Everyone knows California is a little different than the rest of the United States. Some people take great inspiration from that fact, and others fear it.
“Whatever starts in California unfortunately has an inclination to spread.”
– Jimmy Carter, 1977
One of the ways California is different is building energy codes and climate policy. In October of 2011, California became the first state to adopt a cap-and-trade policy. The cap-and-trade program is a key strategy, along with a suite of greenhouse gas (GHG) emissions policies called the Global Warming Solutions Act of 2006, or AB 32, designed to reduce the state’s GHG emissions to 1990 levels by 2020.
In addition to capping pollution, California is meeting the standards of AB 32 through expanding both energy efficiency and renewable energy. The state’s dedication to efficiency goes back to the 70s when the nation was reeling from the economic ramifications of the Oil Embargo.
Over the last 40 years, California’s per capita electricity use has remained flat while the rest of the country’s use continues to rise, according to the California Public Utilities Commission. Energy efficiency standards have saved California homeowners literally billions of dollars since enacted in 1977 when the state first adopted energy codes.
California led the nation on efficiency standards then, and now. The state passed a law in 2016 that will double efficiency in buildings by 2030 and the California Energy Commission has adopted revisions to California’s energy code, also known as Title 24, that requires 100% of new homes in California to be Net Zero Energy in 2020.
Net Zero Energy (NZE) homes produce as much energy as they consume over the course of a year. These homes achieve NZE through a combination of energy efficiency and onsite renewables.
While this may be a challenge for some homebuilders, California’s historically mild climate means homes and commercial buildings require less heating and cooling than in many other places. The state is experiencing more extreme heat due to climate change, so this may not always be the case, but the number of NZE buildings is growing in all climate zones across the country.
Some homebuilders oppose this idea of mandating net zero energy, arguing that it’s bad for the economy or bad for the consumer. However, some forward-looking homebuilders and homeowners are already embracing the idea.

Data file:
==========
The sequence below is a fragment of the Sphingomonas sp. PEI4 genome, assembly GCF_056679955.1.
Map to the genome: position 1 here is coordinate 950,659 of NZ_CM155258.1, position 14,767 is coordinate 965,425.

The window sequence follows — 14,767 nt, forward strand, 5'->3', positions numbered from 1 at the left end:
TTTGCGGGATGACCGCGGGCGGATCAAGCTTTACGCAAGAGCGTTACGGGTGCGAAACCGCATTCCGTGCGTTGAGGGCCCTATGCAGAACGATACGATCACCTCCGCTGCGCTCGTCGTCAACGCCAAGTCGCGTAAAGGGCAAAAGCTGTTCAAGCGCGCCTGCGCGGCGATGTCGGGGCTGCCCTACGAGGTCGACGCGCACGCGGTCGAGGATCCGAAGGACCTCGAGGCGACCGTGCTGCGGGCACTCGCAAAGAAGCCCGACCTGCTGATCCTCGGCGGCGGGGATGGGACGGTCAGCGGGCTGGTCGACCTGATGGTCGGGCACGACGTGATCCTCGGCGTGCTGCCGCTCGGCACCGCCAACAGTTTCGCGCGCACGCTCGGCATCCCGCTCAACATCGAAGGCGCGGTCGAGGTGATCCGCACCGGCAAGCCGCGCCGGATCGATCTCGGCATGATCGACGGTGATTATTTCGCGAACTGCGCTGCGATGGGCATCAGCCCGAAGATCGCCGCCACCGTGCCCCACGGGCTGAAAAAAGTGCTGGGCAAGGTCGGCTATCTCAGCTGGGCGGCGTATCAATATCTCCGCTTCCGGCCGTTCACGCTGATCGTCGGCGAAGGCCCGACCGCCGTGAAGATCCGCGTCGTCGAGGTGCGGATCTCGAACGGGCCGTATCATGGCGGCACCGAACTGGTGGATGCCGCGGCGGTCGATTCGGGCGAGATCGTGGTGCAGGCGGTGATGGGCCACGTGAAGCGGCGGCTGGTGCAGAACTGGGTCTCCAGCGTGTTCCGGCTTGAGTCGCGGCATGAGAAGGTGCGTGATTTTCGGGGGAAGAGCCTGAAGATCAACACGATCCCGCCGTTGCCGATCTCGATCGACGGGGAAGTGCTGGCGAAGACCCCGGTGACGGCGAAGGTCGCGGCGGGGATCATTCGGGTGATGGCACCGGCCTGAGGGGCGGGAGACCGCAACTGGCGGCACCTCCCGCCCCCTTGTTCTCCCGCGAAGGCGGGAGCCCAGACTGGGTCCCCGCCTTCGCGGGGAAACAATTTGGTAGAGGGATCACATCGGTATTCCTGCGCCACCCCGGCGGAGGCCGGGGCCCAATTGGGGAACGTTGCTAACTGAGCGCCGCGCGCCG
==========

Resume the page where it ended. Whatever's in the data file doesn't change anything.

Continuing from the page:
“I chose the BONE Structure technology because it offered prefabricated benefits (reduced waste on the job-site, decreased dust, and minimalized disruption to neighbors) while providing more flexibility for the shape of the house. The net energy efficiency, once the envelope is leak-proof, is due not only to the structure but also to energy sources and appliances. I have no gas going onto the property; instead, all energy comes from electricity. I will use electric cars, heat pumps for air and water heating, and an electric induction stove. The house will be powered by solar panels on the rooftop and energy will be stored using Tesla batteries in the garage.”
– Mark Z. Jacobson
With solar costs going down dramatically and efficiency of appliances going up, designing a net zero energy home is becoming easier. “Custom homebuilders who are developing ZNE homes right now indicate that there are nominal additional costs and that the key issue to achieve ZNE is design and quality construction,” reports the California’s utility PG&E. Recent studies indicate that the efficiency components of a new ZNE home have an incremental cost, after incentives, of just $2-$8 per square foot. Homebuilders who incorporate efficiency and solar in their projects are also eligible for incentives through the state’s New Solar Homes Partnership.
NZE homes will help California meet its GHG emission reduction goals, but it will also save homeowners money on utilities and, perhaps most important of all, give them control over their energy.
And, keep in mind what President Carter predicted in the 70s: Whatever starts in California has an inclination to spread.
The Alliance to Save Energy even went so far as to hire Gregory Peck in an effort to make a 1979 public service announcement on energy efficiency more appealing. (http://giphy.com/search/gregory-peck)
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